About the Book:
Runners’ vocabulary is full of acronyms like DNS for “Did Not Start” and DNF for “Did Not Finish,” but when Mirna Valerio stepped up to the starting line, she needed a new one: DNQ for “Did Not Quit.”
Valerio has tied on her running shoes all across the country, from the dusty back roads of central New Jersey to the busy Route 222 corridor in Pennsylvania to the sweltering deserts of Arizona. When you meet her on the trail, you might be surprised to see she doesn’t quite fit the typical image of a long-distance runner. She’s neither skinny nor white, and she’s here to show just how misguided these stereotypes can be.
In this prejudice-busting, body-positive memoir told with raw honesty, an adventurous spirit, and a sharp sense of humor, Valerio takes readers along on her journey from first-time racer to ultramarathoner and proves that anyone can become a successful athlete.
About Megan Michelson:
Megan grew up in a small town in California’s Sierra Nevada foothills. She was a skier and a writer from a young age. After studying English literature and editing for her college newspaper at Middlebury College in Vermont, she was determined to become a journalist.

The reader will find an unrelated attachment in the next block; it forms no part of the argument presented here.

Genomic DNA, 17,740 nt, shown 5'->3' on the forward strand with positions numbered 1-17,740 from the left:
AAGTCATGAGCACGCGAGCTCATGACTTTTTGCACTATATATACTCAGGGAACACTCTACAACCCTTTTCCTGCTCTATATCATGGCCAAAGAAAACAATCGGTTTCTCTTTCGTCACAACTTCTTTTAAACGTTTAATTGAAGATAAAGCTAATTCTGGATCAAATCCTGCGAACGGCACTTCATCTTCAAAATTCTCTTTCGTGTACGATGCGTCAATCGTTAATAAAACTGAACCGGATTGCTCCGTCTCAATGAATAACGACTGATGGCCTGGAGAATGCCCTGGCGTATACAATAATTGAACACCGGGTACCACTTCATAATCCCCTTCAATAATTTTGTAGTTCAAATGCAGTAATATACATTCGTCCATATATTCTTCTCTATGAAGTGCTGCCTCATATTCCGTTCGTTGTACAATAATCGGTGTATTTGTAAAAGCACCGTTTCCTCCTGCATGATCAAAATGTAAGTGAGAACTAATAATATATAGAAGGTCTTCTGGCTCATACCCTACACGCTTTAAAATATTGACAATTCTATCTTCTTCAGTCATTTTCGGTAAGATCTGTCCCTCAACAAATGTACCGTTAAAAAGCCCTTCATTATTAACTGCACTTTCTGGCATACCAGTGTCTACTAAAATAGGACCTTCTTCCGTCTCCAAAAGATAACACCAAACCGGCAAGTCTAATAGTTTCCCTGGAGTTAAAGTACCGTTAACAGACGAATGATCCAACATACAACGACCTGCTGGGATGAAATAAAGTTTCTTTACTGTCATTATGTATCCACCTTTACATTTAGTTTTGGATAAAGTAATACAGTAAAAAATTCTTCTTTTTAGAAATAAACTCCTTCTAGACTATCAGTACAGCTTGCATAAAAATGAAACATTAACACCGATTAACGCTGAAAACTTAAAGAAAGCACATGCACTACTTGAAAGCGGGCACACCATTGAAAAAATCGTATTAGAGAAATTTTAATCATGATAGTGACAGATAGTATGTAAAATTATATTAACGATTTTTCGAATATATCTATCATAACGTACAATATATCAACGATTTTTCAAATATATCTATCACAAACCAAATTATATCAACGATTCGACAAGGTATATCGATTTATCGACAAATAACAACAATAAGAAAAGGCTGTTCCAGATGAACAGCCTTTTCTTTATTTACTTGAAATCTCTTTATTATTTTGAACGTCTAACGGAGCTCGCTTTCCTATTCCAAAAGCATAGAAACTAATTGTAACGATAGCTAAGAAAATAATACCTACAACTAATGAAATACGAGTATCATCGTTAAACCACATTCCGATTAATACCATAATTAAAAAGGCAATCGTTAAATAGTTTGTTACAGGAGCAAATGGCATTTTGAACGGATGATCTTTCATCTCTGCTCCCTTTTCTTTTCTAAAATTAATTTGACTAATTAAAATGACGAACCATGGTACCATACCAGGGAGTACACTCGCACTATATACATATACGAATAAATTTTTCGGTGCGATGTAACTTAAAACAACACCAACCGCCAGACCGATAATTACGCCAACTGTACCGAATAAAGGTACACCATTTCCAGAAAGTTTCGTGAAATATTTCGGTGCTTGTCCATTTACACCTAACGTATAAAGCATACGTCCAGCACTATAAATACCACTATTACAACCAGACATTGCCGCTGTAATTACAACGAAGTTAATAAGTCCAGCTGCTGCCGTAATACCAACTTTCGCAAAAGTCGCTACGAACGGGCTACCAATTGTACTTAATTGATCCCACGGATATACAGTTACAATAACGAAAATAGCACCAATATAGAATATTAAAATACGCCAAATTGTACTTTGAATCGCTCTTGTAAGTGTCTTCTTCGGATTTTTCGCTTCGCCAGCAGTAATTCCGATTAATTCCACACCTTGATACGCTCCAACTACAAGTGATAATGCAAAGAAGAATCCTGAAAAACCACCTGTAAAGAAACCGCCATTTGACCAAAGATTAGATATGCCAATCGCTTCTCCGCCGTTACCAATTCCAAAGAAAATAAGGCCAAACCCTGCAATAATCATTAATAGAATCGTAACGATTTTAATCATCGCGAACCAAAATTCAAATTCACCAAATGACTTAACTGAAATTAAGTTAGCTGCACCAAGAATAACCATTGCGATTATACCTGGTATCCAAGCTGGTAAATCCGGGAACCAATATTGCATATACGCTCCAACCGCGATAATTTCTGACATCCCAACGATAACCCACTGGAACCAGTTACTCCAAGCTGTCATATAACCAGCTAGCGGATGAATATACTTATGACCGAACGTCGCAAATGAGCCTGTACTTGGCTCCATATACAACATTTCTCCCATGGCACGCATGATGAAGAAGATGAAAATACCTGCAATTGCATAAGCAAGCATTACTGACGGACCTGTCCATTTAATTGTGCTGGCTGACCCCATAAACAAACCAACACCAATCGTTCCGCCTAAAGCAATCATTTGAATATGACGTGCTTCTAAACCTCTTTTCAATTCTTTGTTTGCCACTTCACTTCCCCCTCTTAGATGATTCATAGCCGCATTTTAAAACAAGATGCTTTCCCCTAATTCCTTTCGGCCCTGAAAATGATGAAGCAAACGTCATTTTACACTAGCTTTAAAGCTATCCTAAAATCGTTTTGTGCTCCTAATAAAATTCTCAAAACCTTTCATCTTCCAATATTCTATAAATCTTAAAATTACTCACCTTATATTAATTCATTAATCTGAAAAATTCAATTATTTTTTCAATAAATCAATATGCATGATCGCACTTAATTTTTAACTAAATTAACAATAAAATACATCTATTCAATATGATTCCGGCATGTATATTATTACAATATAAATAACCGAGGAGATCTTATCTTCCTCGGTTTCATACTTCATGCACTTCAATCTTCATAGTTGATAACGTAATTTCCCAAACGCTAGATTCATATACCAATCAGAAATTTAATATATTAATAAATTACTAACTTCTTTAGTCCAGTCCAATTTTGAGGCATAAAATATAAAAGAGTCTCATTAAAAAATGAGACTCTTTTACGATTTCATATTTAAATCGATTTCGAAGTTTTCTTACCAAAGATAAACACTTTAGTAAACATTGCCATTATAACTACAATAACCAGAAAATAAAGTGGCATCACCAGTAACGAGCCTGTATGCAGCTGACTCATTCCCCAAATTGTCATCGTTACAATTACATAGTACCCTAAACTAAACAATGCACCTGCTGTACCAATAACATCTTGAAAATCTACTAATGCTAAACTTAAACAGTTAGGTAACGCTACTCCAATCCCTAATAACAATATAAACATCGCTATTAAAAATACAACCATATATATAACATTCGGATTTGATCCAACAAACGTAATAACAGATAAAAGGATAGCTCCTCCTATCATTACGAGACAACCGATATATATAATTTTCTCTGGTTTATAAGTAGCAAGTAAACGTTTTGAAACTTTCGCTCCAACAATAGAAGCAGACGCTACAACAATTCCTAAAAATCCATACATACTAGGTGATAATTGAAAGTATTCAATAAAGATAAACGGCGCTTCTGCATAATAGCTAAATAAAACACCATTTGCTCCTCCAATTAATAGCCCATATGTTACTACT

Megan got her start reporting for a weekly newspaper in Tahoe, before landing an internship, then a job at Outside Magazine in Santa Fe, New Mexico. After that, she worked (while skiing a ton) as an editor at Skiing Magazine in Boulder, Colorado, then as the freeskiing editor for ESPN.com in Seattle, Washington.
Now, she's her own boss, a freelance writer, based in Tahoe City, California. Megan is a correspondent for Outside Magazine, an editor-at-large for Backcountry Magazine, and a regular contributor to publications like the San Francisco Chronicle, Ski, Backpacker, and more. (She was a senior correspondent for the now-shuttered Powder Magazine).
Why Megan Chose This Book:
Mirna's story of getting into ultra running, overcoming prejudice, and not looking like other runners at the starting line of her ultramarathons is inspiring for anyone, but especially for runners. I read this while training to run my first 50K last summer and it kept me motivated on the harder days.